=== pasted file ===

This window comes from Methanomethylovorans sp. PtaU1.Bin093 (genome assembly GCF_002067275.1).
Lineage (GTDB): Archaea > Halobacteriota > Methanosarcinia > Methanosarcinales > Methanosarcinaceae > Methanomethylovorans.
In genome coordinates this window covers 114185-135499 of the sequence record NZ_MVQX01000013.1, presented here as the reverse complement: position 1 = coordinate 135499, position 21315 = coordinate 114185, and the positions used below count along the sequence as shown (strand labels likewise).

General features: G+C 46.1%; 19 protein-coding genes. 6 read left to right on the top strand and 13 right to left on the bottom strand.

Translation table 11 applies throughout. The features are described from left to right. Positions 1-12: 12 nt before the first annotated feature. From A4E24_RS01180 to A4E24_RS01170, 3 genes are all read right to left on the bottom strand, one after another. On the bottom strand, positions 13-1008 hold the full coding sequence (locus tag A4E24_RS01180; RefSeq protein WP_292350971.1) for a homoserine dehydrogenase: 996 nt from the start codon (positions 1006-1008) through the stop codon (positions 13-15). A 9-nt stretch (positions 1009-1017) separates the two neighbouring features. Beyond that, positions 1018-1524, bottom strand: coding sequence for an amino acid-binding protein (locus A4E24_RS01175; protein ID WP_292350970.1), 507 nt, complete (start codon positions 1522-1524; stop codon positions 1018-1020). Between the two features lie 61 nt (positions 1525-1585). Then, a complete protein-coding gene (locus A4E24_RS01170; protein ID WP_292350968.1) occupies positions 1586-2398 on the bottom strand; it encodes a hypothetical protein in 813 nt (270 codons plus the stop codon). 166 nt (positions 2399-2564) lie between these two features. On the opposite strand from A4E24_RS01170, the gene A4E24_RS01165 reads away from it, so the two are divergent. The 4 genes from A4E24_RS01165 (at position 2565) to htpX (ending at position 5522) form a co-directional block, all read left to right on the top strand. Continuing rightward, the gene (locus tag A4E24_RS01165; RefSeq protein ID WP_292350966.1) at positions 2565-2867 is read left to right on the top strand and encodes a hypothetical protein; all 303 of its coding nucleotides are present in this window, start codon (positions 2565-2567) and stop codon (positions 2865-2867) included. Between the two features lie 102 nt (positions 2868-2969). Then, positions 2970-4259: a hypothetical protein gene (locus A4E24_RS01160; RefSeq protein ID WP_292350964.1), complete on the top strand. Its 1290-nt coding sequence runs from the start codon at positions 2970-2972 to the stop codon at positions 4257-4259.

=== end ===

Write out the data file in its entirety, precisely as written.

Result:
This window comes from Methanomethylovorans sp. PtaU1.Bin093 (genome assembly GCF_002067275.1).
Lineage (GTDB): Archaea > Halobacteriota > Methanosarcinia > Methanosarcinales > Methanosarcinaceae > Methanomethylovorans.
In genome coordinates this window covers 114185-135499 of the sequence record NZ_MVQX01000013.1, presented here as the reverse complement: position 1 = coordinate 135499, position 21315 = coordinate 114185, and the positions used below count along the sequence as shown (strand labels likewise).

General features: G+C 46.1%; 19 protein-coding genes. 6 read left to right on the top strand and 13 right to left on the bottom strand.

Translation table 11 applies throughout. The features are described from left to right. Positions 1-12: 12 nt before the first annotated feature. From A4E24_RS01180 to A4E24_RS01170, 3 genes are all read right to left on the bottom strand, one after another. On the bottom strand, positions 13-1008 hold the full coding sequence (locus tag A4E24_RS01180; RefSeq protein WP_292350971.1) for a homoserine dehydrogenase: 996 nt from the start codon (positions 1006-1008) through the stop codon (positions 13-15). A 9-nt stretch (positions 1009-1017) separates the two neighbouring features. Beyond that, positions 1018-1524, bottom strand: coding sequence for an amino acid-binding protein (locus A4E24_RS01175; protein ID WP_292350970.1), 507 nt, complete (start codon positions 1522-1524; stop codon positions 1018-1020). Between the two features lie 61 nt (positions 1525-1585). Then, a complete protein-coding gene (locus A4E24_RS01170; protein ID WP_292350968.1) occupies positions 1586-2398 on the bottom strand; it encodes a hypothetical protein in 813 nt (270 codons plus the stop codon). 166 nt (positions 2399-2564) lie between these two features. On the opposite strand from A4E24_RS01170, the gene A4E24_RS01165 reads away from it, so the two are divergent. The 4 genes from A4E24_RS01165 (at position 2565) to htpX (ending at position 5522) form a co-directional block, all read left to right on the top strand. Continuing rightward, the gene (locus tag A4E24_RS01165; RefSeq protein ID WP_292350966.1) at positions 2565-2867 is read left to right on the top strand and encodes a hypothetical protein; all 303 of its coding nucleotides are present in this window, start codon (positions 2565-2567) and stop codon (positions 2865-2867) included. Between the two features lie 102 nt (positions 2868-2969). Then, positions 2970-4259: a hypothetical protein gene (locus A4E24_RS01160; RefSeq protein ID WP_292350964.1), complete on the top strand. Its 1290-nt coding sequence runs from the start codon at positions 2970-2972 to the stop codon at positions 4257-4259.